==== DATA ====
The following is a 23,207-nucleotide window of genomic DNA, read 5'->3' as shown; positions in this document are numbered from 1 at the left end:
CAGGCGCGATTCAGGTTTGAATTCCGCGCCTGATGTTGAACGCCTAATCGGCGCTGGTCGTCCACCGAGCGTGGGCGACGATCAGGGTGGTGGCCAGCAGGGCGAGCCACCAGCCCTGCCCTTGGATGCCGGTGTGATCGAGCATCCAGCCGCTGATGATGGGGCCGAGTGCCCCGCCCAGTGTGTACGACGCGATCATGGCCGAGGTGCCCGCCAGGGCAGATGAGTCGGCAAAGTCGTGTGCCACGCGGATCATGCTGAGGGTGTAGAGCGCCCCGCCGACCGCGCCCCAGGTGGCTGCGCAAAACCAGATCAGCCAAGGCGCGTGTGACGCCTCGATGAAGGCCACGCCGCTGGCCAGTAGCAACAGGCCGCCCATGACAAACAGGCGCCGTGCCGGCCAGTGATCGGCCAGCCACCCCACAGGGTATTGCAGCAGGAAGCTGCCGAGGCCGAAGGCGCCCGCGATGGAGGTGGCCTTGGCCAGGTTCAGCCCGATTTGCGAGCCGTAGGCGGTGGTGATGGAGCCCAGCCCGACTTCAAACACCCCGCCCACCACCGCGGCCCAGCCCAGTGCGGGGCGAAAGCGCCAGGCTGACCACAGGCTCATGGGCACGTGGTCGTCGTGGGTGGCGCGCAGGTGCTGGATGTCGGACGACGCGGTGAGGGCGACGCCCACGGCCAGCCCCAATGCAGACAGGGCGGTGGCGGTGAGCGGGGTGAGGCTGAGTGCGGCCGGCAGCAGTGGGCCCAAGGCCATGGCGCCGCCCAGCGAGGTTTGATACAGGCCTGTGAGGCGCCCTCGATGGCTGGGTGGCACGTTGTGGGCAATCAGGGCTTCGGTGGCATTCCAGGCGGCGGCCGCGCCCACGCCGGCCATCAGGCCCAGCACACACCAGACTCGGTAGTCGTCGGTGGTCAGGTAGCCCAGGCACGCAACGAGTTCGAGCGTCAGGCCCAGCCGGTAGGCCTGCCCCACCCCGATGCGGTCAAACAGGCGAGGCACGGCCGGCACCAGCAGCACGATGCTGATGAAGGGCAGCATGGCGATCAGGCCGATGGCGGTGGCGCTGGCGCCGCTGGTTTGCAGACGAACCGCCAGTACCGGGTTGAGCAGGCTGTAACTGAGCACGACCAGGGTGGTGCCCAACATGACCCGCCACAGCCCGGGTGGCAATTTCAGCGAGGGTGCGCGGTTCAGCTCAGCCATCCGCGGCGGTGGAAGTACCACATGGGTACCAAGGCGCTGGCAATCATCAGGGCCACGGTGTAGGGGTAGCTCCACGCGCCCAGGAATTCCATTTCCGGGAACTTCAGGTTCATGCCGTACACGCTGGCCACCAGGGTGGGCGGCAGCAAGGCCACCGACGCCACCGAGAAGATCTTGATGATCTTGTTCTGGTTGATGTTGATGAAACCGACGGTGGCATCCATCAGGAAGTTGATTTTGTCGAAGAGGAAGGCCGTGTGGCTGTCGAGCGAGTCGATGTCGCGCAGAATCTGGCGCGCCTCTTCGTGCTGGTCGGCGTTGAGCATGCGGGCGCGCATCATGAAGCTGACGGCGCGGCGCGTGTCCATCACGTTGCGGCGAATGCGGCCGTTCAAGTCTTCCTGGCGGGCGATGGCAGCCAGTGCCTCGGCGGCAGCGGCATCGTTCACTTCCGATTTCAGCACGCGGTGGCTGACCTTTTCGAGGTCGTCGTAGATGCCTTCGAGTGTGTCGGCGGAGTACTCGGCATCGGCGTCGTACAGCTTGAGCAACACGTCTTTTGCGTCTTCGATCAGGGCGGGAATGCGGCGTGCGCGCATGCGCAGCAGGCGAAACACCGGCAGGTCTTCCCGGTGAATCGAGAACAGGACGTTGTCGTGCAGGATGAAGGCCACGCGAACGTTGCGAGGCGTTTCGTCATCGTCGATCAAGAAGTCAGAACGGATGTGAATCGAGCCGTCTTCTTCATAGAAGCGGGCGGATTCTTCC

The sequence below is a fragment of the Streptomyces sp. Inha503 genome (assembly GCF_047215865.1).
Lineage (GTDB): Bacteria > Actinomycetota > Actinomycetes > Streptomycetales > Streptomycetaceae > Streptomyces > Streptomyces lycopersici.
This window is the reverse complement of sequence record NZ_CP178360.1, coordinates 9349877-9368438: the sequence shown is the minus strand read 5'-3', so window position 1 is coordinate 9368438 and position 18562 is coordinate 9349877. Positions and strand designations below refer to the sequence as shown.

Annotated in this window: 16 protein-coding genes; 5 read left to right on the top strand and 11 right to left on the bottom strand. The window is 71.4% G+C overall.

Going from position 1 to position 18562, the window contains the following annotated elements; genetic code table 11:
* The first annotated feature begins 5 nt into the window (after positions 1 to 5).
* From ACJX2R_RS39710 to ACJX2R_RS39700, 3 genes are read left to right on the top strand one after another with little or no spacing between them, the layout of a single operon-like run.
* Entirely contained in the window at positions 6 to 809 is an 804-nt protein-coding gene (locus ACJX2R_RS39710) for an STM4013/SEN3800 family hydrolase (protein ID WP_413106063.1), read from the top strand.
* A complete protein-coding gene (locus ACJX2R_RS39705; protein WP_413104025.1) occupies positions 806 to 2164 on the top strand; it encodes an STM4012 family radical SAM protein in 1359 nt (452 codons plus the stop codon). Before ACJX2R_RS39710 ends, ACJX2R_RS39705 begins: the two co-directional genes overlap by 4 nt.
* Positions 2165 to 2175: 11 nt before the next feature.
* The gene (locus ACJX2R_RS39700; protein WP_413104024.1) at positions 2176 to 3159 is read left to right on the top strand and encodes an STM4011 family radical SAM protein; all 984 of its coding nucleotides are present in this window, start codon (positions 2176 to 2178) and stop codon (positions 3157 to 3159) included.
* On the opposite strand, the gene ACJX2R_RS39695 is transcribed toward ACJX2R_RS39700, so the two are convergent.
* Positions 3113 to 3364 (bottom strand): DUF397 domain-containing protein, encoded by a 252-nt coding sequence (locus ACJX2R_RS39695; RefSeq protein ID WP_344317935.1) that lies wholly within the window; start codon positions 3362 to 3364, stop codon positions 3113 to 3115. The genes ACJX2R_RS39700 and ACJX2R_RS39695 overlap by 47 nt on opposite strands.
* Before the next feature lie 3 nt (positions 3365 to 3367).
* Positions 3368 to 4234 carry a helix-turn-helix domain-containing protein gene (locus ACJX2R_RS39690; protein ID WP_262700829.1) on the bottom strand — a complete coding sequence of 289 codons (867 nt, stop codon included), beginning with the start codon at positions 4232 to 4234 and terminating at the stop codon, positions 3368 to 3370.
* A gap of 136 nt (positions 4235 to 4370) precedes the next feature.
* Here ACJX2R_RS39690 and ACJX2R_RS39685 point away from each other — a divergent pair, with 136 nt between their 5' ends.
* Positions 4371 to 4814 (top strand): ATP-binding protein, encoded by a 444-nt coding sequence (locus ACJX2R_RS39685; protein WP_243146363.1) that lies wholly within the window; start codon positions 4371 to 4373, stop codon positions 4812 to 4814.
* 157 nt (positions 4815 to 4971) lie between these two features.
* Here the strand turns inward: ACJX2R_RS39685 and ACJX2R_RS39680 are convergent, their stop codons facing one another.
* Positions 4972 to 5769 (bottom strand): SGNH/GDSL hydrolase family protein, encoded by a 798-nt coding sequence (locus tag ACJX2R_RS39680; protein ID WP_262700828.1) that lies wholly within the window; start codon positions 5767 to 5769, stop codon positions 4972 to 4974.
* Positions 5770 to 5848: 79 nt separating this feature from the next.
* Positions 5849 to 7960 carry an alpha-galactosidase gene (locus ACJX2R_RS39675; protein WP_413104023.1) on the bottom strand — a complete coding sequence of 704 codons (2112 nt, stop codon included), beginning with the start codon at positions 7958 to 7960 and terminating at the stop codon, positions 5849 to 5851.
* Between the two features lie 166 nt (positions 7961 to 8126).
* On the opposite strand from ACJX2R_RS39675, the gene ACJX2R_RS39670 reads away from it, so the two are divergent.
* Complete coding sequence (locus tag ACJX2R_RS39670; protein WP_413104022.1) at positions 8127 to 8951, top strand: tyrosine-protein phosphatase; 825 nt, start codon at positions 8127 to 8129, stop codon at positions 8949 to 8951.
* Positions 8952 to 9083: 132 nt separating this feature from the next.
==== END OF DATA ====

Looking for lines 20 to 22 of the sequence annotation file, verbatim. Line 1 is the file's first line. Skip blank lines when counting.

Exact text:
* Positions 4371 to 4814 (top strand): ATP-binding protein, encoded by a 444-nt coding sequence (locus ACJX2R_RS39685; protein WP_243146363.1) that lies wholly within the window; start codon positions 4371 to 4373, stop codon positions 4812 to 4814.
* 157 nt (positions 4815 to 4971) lie between these two features.
* Here the strand turns inward: ACJX2R_RS39685 and ACJX2R_RS39680 are convergent, their stop codons facing one another.